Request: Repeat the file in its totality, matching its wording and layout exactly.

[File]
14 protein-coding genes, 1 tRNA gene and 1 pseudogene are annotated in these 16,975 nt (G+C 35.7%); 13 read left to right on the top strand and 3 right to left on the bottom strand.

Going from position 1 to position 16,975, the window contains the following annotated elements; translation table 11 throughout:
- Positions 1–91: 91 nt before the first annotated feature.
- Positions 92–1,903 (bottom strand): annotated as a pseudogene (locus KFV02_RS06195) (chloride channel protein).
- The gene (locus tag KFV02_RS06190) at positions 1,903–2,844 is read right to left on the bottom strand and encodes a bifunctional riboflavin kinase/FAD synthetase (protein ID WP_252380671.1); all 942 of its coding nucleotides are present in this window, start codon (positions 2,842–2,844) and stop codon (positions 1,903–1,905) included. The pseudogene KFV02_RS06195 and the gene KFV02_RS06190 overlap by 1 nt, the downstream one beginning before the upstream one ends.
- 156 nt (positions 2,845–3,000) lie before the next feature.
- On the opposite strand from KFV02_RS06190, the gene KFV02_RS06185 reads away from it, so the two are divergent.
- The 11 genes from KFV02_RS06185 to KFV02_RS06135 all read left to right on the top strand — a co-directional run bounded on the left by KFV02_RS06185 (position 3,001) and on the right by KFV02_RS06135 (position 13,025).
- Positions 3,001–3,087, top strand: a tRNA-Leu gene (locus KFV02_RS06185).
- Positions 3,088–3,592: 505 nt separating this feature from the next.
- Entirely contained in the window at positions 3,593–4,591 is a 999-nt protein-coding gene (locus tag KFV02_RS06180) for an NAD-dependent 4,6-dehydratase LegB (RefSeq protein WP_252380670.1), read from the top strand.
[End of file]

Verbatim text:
14 protein-coding genes, 1 tRNA gene and 1 pseudogene are annotated in these 16,975 nt (G+C 35.7%); 13 read left to right on the top strand and 3 right to left on the bottom strand.

Going from position 1 to position 16,975, the window contains the following annotated elements; translation table 11 throughout:
- Positions 1–91: 91 nt before the first annotated feature.
- Positions 92–1,903 (bottom strand): annotated as a pseudogene (locus KFV02_RS06195) (chloride channel protein).
- The gene (locus tag KFV02_RS06190) at positions 1,903–2,844 is read right to left on the bottom strand and encodes a bifunctional riboflavin kinase/FAD synthetase (protein ID WP_252380671.1); all 942 of its coding nucleotides are present in this window, start codon (positions 2,842–2,844) and stop codon (positions 1,903–1,905) included. The pseudogene KFV02_RS06195 and the gene KFV02_RS06190 overlap by 1 nt, the downstream one beginning before the upstream one ends.
- 156 nt (positions 2,845–3,000) lie before the next feature.
- On the opposite strand from KFV02_RS06190, the gene KFV02_RS06185 reads away from it, so the two are divergent.
- The 11 genes from KFV02_RS06185 to KFV02_RS06135 all read left to right on the top strand — a co-directional run bounded on the left by KFV02_RS06185 (position 3,001) and on the right by KFV02_RS06135 (position 13,025).
- Positions 3,001–3,087, top strand: a tRNA-Leu gene (locus KFV02_RS06185).
- Positions 3,088–3,592: 505 nt separating this feature from the next.
- Entirely contained in the window at positions 3,593–4,591 is a 999-nt protein-coding gene (locus tag KFV02_RS06180) for an NAD-dependent 4,6-dehydratase LegB (RefSeq protein WP_252380670.1), read from the top strand.